As a leader, you’re at the front line of your “Magic Kingdom”. All you really need to do to get started is lighten up and learn to laugh at yourself and with others. Notice that key word – WITH – not AT. As in any other situation, LEAD BY EXAMPLE. Create a sincere atmosphere of fun around YOU and your employee’s will soon follow.

Tuesday, May 18, 2010

It's Your Call

Decisions. In Lee Iacocca’s autobiography, he says, “If I had to sum up in one word what makes a good manager, I’d say decisiveness. You can use the fanciest computers to gather numbers, but in the end you have to set a timetable and act. And I don’t mean rashly. I’m sometimes described as a flamboyant leader and hipshooter, a fly-by-the-seat-of-my-pants operator. But if that were true, I could never have been successful in business.”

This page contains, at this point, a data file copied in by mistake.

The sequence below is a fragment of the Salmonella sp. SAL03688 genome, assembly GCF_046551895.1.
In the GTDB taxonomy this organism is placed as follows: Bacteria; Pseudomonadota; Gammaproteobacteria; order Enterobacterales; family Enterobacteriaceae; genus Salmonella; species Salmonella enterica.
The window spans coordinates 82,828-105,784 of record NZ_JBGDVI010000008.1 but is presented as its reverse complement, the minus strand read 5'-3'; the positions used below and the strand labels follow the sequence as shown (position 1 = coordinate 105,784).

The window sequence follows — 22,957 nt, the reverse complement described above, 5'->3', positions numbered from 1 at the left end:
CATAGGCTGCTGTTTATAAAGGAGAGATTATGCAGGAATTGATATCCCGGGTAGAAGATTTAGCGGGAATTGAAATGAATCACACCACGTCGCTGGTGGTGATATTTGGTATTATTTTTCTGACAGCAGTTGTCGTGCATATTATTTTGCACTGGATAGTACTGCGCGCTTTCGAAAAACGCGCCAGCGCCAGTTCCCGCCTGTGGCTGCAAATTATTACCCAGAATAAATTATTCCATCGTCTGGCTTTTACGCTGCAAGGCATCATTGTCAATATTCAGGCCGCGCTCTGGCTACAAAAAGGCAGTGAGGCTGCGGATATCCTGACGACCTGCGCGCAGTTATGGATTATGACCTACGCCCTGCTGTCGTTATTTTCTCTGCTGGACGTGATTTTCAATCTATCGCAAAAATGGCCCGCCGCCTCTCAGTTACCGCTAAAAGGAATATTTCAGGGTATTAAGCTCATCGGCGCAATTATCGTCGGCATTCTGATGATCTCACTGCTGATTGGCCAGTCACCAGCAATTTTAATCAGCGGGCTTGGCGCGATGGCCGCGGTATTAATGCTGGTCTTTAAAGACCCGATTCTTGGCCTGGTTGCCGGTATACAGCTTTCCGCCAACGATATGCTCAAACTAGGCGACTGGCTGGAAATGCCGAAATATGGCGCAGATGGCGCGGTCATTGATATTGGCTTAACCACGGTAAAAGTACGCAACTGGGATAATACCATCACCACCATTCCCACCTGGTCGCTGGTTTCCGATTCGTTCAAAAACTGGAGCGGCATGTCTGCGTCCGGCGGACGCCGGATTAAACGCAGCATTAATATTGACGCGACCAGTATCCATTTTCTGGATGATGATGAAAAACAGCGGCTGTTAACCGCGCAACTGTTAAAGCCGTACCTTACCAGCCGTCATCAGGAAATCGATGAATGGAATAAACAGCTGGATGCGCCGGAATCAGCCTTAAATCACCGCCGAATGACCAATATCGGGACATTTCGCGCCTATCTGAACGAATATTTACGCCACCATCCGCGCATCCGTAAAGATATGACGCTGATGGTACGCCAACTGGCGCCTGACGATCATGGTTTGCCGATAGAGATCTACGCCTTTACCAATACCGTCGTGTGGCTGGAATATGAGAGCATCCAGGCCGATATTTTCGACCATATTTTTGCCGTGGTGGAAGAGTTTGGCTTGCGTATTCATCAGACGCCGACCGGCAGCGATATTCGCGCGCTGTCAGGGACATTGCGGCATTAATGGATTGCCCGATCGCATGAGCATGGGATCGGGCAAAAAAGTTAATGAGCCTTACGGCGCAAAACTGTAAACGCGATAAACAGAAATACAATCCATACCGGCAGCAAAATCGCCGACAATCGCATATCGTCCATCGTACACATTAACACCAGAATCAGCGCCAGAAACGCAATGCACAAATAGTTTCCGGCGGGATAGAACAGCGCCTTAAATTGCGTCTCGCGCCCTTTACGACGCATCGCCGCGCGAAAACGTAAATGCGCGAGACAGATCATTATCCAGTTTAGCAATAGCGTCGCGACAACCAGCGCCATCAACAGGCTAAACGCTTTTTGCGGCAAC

This quote from Lee Iacocca illustrates how you’ll never get anything accomplished unless you’re prepared to make decisions. When you reach the top, the workers below you will only be as effective as YOUR decisions.

A decision can go one way or another – either POSITIVELY or NEGATIVELY. INdecision, though, can only be negative. Now that you have that nice office with the window, it doesn’t mean that you sit around reading the sports section all day just letting things happen. Get off your duff. The more decisions you make, the better your judgment and decisions will become. Not sure how to make the best decisions? Here a few tips:

- Never make decisions based on emotion or to prove a point. That will bring you more problems then you had in the first place, and ones that tend to escalate.

- Make sure you have a good grasp of the subject. Write it down and list the pros and cons. Don’t take too long to make decisions. Writing things down will help move it along.